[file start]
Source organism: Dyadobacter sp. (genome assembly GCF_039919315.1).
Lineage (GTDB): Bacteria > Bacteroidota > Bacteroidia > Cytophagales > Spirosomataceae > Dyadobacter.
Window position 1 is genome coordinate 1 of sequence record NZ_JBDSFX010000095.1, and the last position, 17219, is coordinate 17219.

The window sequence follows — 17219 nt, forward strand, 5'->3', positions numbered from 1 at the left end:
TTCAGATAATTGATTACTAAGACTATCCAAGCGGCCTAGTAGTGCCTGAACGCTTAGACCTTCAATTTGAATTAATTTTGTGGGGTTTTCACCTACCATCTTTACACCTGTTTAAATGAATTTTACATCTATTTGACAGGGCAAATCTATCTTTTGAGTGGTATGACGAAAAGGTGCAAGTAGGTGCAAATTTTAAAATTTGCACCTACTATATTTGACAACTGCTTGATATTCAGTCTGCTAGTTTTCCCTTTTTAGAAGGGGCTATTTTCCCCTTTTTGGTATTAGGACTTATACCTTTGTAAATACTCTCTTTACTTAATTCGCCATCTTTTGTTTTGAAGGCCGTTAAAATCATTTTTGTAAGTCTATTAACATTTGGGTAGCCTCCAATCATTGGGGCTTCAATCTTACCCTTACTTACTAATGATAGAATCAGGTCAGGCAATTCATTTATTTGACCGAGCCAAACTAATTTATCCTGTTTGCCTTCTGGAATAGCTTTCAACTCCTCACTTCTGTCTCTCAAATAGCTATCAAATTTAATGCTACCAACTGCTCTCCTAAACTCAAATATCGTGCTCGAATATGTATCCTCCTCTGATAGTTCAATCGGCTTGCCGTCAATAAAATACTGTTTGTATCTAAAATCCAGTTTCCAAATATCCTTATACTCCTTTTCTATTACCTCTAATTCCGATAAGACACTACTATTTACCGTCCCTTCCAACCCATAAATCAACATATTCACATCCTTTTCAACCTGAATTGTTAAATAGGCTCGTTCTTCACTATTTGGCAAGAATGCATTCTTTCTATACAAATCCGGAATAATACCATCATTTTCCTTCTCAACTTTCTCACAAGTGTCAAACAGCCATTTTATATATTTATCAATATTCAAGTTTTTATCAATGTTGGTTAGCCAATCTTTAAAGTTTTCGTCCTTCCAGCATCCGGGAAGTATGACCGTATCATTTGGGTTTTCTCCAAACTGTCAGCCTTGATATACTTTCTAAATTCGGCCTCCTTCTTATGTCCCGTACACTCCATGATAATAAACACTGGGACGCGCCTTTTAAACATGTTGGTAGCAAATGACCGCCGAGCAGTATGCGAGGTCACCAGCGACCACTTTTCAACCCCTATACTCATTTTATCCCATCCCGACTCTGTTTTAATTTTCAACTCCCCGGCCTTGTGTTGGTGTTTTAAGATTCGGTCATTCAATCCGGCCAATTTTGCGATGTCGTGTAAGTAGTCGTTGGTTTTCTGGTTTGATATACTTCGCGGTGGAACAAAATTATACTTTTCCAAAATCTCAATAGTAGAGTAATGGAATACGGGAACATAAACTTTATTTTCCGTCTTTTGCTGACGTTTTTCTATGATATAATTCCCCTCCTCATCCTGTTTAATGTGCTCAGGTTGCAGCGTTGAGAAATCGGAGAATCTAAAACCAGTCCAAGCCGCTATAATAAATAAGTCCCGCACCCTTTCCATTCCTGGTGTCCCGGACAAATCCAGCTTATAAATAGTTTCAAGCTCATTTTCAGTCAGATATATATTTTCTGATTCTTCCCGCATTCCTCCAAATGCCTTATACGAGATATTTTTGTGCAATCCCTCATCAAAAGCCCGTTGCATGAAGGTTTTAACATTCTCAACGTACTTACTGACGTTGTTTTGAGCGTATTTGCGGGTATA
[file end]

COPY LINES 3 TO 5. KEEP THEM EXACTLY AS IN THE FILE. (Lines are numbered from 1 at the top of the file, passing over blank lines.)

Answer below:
Window position 1 is genome coordinate 1 of sequence record NZ_JBDSFX010000095.1, and the last position, 17219, is coordinate 17219.

The window sequence follows — 17219 nt, forward strand, 5'->3', positions numbered from 1 at the left end:
TTCAGATAATTGATTACTAAGACTATCCAAGCGGCCTAGTAGTGCCTGAACGCTTAGACCTTCAATTTGAATTAATTTTGTGGGGTTTTCACCTACCATCTTTACACCTGTTTAAATGAATTTTACATCTATTTGACAGGGCAAATCTATCTTTTGAGTGGTATGACGAAAAGGTGCAAGTAGGTGCAAATTTTAAAATTTGCACCTACTATATTTGACAACTGCTTGATATTCAGTCTGCTAGTTTTCCCTTTTTAGAAGGGGCTATTTTCCCCTTTTTGGTATTAGGACTTATACCTTTGTAAATACTCTCTTTACTTAATTCGCCATCTTTTGTTTTGAAGGCCGTTAAAATCATTTTTGTAAGTCTATTAACATTTGGGTAGCCTCCAATCATTGGGGCTTCAATCTTACCCTTACTTACTAATGATAGAATCAGGTCAGGCAATTCATTTATTTGACCGAGCCAAACTAATTTATCCTGTTTGCCTTCTGGAATAGCTTTCAACTCCTCACTTCTGTCTCTCAAATAGCTATCAAATTTAATGCTACCAACTGCTCTCCTAAACTCAAATATCGTGCTCGAATATGTATCCTCCTCTGATAGTTCAATCGGCTTGCCGTCAATAAAATACTGTTTGTATCTAAAATCCAGTTTCCAAATATCCTTATACTCCTTTTCTATTACCTCTAATTCCGATAAGACACTACTATTTACCGTCCCTTCCAACCCATAAATCAACATATTCACATCCTTTTCAACCTGAATTGTTAAATAGGCTCGTTCTTCACTATTTGGCAAGAATGCATTCTTTCTATACAAATCCGGAATAATACCATCATTTTCCTTCTCAACTTTCTCACAAGTGTCAAACAGCCATTTTATATATTTATCAATATTCAAGTTTTTATCAATGTTGGTTAGCCAATCTTTAAAGTTTTCGTCCTTCCAGCATCCGGGAAGTATGACCGTATCATTTGGGTTTTCTCCAAACTGTCAGCCTTGATATACTTTCTAAATTCGGCCTCCTTCTTATGTCCCGTACACTCCATGATAATAAACACTGGGACGCGCCTTTTAAACATGTTGGTAGCAAATGACCGCCGAGCAGTATGCGAGGTCACCAGCGACCACTTTTCAACCCCTATACTCATTTTATCCCATCCCGACTCTGTTTTAATTTTCAACTCCCCGGCCTTGTGTTGGTGTTTTAAGATTCGGTCATTCAATCCGGCCAATTTTGCGATGTCGTGTAAGTAGTCGTTGGTTTTCTGGTTTGATATACTTCGCGGTGGAACAAAATTATACTTTTCCAAAATCTCAATAGTAGAGTAATGGAATACGGGAACATAAACTTTATTTTCCGTCTTTTGCTGACGTTTTTCTATGATATAATTCCCCTCCTCATCCTGTTTAATGTGCTCAGGTTGCAGCGTTGAGAAATCGGAGAATCTAAAACCAGTCCAAGCCGCTATAATAAATAAGTCCCGCACCCTTTCCATTCCTGGTGTCCCGGACAAATCCAGCTTATAAATAGTTTCAAGCTCATTTTCAGTCAGATATATATTTTCTGATTCTTCCCGCATTCCTCCAAATGCCTTATACGAGATATTTTTGTGCAATCCCTCATCAAAAGCCCGTTGCATGAAGGTTTTAACATTCTCAACGTACTTACTGACGTTGTTTTGAGCGTATTTGCGGGTATA